Can you have a pet in a tenancy agreement?

Can you have a pet in a tenancy agreement?

Following the Tenant Fees Act, many landlords are now against having pets in their properties. However, including the correct clauses in your tenancy agreement can help protect you against pet damage, allowing you to benefit from a growing marketing. For more helpful tips and guidance, visit our landlord FAQs page.

How many landlords allow pets in their rental properties?

However, according to a survey of our landlords, only 55% of landlords allow pets. This has an impact on several tenants’ rental experiences.

Is it illegal to have a pet as a tenant in NSW?

There is no term in the Residential Tenancies Act 2010 (NSW) that prohibits you from keeping a pet, or that requires you to ask for your landlord’s consent before you keep a pet. However, many landlords will include a clause restricting pets in the residential tenancy agreement, and there is no specific ban on them doing so.

Can a landlord charge for a service animal?

Service animals are allowed wherever a person may go, including restricted animal areas like food establishments. Landlords cannot collect a pet deposit or charge a pet fee to persons with a service animal (since they are not technically considered pets).

How big of a dog can a landlord allow in a rental?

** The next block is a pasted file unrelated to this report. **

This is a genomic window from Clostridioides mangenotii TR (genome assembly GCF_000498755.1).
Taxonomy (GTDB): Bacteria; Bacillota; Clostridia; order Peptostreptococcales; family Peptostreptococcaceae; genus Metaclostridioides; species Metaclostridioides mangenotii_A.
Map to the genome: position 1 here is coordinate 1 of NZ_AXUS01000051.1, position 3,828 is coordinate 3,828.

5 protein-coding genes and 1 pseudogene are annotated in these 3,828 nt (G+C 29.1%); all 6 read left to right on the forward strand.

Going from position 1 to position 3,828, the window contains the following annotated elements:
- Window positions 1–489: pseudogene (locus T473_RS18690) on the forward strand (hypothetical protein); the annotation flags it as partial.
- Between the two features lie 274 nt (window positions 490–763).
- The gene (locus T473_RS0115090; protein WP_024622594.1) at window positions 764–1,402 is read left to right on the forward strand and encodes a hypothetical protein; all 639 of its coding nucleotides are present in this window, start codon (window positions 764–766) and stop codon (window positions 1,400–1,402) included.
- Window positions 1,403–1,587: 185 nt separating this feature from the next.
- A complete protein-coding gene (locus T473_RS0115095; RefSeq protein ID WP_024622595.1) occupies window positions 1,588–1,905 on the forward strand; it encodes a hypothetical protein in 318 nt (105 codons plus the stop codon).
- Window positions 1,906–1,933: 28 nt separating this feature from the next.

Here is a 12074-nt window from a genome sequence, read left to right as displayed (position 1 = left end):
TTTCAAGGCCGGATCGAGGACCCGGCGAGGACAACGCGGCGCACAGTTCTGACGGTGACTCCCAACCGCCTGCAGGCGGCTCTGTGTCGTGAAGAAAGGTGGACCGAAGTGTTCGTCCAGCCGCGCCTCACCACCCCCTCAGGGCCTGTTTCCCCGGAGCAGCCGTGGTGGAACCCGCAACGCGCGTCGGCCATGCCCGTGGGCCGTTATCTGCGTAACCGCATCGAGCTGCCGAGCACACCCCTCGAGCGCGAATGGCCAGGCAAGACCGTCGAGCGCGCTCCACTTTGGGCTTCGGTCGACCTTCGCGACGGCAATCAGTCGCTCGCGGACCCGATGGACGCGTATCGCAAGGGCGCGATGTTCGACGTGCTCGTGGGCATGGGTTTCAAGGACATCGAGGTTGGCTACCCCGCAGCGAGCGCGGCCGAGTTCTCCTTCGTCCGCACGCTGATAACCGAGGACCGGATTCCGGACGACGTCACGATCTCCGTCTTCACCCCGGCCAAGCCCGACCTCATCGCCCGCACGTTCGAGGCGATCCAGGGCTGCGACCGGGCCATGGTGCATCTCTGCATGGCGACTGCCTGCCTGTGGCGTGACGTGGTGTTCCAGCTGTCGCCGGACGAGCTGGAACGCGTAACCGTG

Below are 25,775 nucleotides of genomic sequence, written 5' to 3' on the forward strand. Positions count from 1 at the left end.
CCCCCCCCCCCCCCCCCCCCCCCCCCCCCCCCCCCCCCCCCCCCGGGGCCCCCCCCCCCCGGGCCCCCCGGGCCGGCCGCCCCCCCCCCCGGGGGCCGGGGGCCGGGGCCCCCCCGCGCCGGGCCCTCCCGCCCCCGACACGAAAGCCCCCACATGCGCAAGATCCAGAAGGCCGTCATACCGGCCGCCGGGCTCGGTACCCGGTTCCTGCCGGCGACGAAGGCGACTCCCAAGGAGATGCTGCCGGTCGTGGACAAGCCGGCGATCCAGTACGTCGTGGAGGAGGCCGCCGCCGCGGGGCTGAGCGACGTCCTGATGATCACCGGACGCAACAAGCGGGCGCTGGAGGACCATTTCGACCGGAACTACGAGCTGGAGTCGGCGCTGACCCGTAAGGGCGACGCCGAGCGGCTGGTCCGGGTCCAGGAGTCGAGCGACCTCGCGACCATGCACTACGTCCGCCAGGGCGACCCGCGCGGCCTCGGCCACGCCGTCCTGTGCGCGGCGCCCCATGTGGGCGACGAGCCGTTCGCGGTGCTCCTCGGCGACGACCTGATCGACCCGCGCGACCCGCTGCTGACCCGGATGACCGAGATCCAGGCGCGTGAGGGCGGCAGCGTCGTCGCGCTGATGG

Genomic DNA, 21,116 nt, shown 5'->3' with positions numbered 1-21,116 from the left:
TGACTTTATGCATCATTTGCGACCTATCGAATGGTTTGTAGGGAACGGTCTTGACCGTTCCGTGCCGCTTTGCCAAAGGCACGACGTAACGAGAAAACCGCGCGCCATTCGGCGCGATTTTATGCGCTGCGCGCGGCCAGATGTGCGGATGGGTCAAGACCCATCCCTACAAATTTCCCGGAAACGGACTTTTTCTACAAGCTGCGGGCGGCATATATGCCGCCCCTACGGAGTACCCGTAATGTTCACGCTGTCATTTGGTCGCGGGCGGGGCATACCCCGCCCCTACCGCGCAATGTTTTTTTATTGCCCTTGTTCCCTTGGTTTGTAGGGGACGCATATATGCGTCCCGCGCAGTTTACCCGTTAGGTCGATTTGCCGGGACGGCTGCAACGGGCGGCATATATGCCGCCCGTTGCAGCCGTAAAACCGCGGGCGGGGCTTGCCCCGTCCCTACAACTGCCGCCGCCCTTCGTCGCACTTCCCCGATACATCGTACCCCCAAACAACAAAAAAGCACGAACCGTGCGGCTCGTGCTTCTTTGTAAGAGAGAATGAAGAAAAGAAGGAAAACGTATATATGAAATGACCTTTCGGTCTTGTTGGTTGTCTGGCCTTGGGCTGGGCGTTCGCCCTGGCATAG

Instead of, or in addition to, banning certain breeds, some landlords limit the weight of dogs. For example, a landlord might only allow dogs under 20 pounds. Tenants’ pets only. In your pet agreement, make it clear that you allow only tenants’ pets. You don’t want your tenants caring for other people’s pets in their rental unit.

Can a tenant have a pet in the apartment?

You should specify that only tenants’ pets are allowed to reside in the unit to make sure they won’t be caring for other people’s animals. Express whether or not guests will be allowed to bring pets with them. Sometimes people choose to exclude “dangerous” dog breeds from the pets allowed in a unit.

Can a landlord prohibit the ownership of an animal?

Size of the animal, breed of the animal, etc. may all be used by the landlord to restrict ownership of the animal on the premises. This makes sense since the landlord may prohibit any animal, with the exceptions noted below. Many landlords can and do require a special pet deposit to pay for damage that an animal can cause.

What does a landlord have to do with a pet addendum?

A pet addendum, sometimes called a pet agreement, is a document added to your lease agreement that requires tenants to abide by specified rules, regulations and pet policies. By signing a pet addendum: The landlord gives the tenant permission to live in the rental property with the animals specified.